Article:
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Why does one man live to celebrate his hundredth birthday with a glass of wine in one hand and a cigar in the other while another succumbs in midlife to cancer or heart disease? And why may one woman's breast cancer be effectively eradicated while another's shows no significant response to the same treatment?
The explanations may reside in the cumulative effect of a small number of differences in DNA base sequence called single-nucleotide polymorphisms (SNPs), which underlie individual responses to environment, disease, and medical treatments. SNPs are the most common type of sequence variation. Other variations include the number of base insertions and deletions and sequence repeats (called mini- and microsatellites). Some disease-causing mutations are SNPs, for example, the single base change in the gene associated with sickle cell anemia. SNPs occur inside and outside genes, about once every 100 to 300 bases throughout the human genome.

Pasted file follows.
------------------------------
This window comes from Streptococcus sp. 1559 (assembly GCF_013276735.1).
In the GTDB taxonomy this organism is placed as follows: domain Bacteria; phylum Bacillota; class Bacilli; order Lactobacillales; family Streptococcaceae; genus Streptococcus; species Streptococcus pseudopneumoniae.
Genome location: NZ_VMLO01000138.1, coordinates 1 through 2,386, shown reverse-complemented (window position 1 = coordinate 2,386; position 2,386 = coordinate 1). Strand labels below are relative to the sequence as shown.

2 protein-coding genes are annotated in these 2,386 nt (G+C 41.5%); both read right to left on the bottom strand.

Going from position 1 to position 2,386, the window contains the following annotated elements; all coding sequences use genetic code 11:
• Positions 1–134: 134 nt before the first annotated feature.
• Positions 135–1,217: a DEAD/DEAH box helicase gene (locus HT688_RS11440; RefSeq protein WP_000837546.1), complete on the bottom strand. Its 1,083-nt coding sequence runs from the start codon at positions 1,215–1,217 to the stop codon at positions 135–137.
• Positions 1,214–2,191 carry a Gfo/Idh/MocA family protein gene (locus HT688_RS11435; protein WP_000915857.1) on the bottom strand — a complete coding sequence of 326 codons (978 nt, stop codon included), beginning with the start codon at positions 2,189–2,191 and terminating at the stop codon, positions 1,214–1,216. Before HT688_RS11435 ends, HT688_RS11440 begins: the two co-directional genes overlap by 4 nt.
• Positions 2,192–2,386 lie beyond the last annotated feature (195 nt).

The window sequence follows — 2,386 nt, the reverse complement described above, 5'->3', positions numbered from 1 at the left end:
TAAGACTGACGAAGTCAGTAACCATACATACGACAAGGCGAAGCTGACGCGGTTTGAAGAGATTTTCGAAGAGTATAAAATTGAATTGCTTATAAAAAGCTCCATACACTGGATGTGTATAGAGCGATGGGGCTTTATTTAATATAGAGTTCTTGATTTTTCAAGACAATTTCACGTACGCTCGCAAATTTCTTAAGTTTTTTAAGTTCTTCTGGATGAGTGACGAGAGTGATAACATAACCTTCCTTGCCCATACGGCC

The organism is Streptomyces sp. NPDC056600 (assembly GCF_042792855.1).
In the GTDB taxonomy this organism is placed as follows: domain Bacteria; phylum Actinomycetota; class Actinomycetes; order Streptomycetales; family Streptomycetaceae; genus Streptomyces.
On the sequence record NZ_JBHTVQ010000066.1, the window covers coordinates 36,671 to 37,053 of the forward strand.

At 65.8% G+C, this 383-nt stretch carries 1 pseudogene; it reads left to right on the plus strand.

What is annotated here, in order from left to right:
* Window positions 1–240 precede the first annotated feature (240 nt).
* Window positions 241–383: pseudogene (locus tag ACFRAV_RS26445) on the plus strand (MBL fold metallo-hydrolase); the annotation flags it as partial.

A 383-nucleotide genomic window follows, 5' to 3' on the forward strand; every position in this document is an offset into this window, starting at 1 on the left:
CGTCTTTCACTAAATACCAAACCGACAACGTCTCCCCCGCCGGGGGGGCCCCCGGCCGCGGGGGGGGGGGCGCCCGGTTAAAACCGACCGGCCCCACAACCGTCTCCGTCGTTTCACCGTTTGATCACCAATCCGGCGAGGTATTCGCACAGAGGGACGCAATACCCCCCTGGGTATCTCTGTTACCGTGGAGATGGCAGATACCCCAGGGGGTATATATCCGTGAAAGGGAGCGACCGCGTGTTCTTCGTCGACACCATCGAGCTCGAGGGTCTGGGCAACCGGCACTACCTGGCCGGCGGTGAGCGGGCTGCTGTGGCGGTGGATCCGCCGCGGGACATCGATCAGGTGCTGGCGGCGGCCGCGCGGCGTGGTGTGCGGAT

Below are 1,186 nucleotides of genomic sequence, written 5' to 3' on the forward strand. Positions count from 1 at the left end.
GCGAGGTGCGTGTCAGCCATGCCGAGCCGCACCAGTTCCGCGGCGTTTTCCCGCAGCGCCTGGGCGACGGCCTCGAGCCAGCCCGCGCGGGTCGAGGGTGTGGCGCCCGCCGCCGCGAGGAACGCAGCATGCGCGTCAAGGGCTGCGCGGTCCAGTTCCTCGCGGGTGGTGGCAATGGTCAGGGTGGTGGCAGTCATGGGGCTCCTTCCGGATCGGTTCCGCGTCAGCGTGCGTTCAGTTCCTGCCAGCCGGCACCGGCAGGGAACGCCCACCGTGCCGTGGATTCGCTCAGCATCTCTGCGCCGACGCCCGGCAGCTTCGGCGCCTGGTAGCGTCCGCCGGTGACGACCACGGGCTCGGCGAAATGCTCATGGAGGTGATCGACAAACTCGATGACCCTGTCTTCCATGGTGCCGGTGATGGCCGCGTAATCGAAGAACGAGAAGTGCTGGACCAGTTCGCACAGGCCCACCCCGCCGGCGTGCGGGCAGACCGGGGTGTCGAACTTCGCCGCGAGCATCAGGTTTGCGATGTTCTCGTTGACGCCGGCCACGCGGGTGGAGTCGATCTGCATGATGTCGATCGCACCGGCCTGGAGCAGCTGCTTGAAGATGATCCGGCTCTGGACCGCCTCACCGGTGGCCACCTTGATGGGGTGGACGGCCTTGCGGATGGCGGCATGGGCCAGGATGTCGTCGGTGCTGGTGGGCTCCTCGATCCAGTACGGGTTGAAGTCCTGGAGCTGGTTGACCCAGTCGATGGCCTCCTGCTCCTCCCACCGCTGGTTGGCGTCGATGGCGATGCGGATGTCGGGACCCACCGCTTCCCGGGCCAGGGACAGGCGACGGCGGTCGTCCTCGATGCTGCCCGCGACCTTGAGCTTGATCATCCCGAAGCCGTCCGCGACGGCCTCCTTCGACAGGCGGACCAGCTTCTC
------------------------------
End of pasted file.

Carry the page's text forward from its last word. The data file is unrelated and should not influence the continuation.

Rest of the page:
DNA variations are important in understanding the genetic basis for disease and individual responses to environmental factors, as well as for such normal variations in biological processes as development and aging. For this reason, scientists in the public and private sectors are beginning to focus their attention on methodically searching for SNPs throughout the human genome. [See articles on new HGP goals and private human genome sequencing projects.]
In 1997 the NIH National Cancer Institute launched a Genetic Annotation Initiative to gather SNPs in regions of thousands of cancer-associated genes [http://www.ncbi.nlm.nih.gov/CGAP/]. In another NIH program, a 1998 RFA [http://www.genome.gov/10001029] involves 18 institutes interested in developing genomic-scale technologies or in implementing projects to catalogue and detect SNPs in different DNA samples.
SNPs generated in these public projects will be freely available from dbSNP [http://www.ncbi.nlm.nih.gov/SNP/], a new database at the NIH National Center for Biotechnology Information, which serves as a central repository for SNPs and for short-deletion and insertion polymorphisms. [Denise Casey, HGMIS, email@example.com]
The electronic form of the newsletter may be cited in the following style:
Human Genome Program, U.S. Department of Energy, Human Genome News (v10n1-2).
The Human Genome Project (HGP) was an international 13-year effort, 1990 to 2003. Primary goals were to discover the complete set of human genes and make them accessible for further biological study, and determine the complete sequence of DNA bases in the human genome. See Timeline for more HGP history.